Regarded as a leading figure of the pop art movement and a veritable master of American painting, today sees the grand opening of a fascinating retrospective exhibition dedicated to the work of Roy Lichtenstein (1923 – 1997). Taking place at the Musée National d’Art Moderne situated in Paris’ iconic Centre Pompidou, the exhibition presents 124 paintings, sculptures and prints that seek to present a visionary insight into Lichtenstein’s career.
Said to have been at the avant-garde of pop art for a number of years, Lichtenstein’s homage to other artists – Picasso, Matisse, Léger, Mondrian and Cézanne are all said to have inspired him – and artistic styles including Cubism, Futurism, Surrealism, German Expressionism as well as popular advertising, comic books and the landscapes of ancient China, led him to be perceived as more of a postmodern artist. Experimental with materials, an inventor of icons and a connoisseur of modern painting, this excellent retrospective reveals a surprising depth to his work through a wide medium of sculptures, prints, enamels and ceramics on display.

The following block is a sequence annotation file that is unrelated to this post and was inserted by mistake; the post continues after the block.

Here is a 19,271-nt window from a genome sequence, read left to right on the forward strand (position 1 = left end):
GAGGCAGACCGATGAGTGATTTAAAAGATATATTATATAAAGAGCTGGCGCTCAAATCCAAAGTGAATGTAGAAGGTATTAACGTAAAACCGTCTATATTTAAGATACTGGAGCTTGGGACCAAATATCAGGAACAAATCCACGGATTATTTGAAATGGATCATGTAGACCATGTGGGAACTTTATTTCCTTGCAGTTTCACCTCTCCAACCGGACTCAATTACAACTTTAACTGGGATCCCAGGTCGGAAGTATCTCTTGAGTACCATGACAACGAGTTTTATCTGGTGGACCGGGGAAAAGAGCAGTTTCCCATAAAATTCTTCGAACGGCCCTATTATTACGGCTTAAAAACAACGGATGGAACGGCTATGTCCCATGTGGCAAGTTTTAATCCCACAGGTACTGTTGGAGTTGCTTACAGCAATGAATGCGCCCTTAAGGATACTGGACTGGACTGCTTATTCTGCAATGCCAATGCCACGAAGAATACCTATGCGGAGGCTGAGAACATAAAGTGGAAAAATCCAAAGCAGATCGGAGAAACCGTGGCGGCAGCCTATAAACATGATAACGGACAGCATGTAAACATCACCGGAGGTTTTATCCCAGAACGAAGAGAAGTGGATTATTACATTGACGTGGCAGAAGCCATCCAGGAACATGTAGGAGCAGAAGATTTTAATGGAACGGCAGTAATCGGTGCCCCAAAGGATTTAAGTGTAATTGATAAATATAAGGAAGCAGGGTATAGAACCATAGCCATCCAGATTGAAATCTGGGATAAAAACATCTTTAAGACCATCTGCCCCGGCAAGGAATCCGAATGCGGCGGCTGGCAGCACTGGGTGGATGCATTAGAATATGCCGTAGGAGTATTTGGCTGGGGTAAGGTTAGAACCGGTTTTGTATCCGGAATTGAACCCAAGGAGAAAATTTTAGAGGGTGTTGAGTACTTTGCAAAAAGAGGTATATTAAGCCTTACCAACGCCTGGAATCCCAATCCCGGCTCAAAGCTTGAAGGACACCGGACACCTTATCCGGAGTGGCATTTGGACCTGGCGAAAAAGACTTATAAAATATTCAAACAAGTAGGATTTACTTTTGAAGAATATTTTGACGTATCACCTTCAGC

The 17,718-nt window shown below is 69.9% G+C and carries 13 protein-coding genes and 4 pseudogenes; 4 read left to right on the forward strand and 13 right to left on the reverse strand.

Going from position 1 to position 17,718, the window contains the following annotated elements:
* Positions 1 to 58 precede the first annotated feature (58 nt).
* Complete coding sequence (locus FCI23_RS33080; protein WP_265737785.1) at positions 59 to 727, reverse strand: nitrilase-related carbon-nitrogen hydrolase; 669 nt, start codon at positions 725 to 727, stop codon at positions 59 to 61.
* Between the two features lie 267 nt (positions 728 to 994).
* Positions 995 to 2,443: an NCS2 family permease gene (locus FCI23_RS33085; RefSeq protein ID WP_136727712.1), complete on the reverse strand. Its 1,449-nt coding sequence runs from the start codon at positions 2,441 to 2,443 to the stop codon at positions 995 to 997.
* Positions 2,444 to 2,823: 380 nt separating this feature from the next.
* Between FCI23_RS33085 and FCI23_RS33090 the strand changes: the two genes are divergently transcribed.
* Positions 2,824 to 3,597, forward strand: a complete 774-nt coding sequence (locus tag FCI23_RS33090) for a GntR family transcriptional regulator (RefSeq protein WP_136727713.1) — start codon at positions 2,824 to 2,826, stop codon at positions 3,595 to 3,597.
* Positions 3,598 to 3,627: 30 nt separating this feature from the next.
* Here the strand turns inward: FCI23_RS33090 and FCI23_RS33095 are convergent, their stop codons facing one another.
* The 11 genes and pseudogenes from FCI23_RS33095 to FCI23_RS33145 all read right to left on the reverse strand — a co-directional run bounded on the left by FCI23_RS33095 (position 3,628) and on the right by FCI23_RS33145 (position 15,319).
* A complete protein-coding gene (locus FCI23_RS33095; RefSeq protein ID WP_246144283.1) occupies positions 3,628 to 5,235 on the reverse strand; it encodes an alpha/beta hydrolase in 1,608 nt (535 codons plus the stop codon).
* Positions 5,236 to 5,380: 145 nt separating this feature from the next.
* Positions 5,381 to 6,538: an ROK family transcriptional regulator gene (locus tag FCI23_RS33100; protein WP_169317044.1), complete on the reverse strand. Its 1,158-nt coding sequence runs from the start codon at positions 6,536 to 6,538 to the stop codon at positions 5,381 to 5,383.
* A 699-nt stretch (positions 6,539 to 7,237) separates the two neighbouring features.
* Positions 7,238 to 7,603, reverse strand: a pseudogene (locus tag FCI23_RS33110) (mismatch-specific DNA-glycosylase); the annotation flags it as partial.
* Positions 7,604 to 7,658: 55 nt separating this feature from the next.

In collaboration with the Art Institute of Chicago and the Tate in London, the exhibition runs until November 4th and is open daily (except Tuesdays) from 11am to 9pm.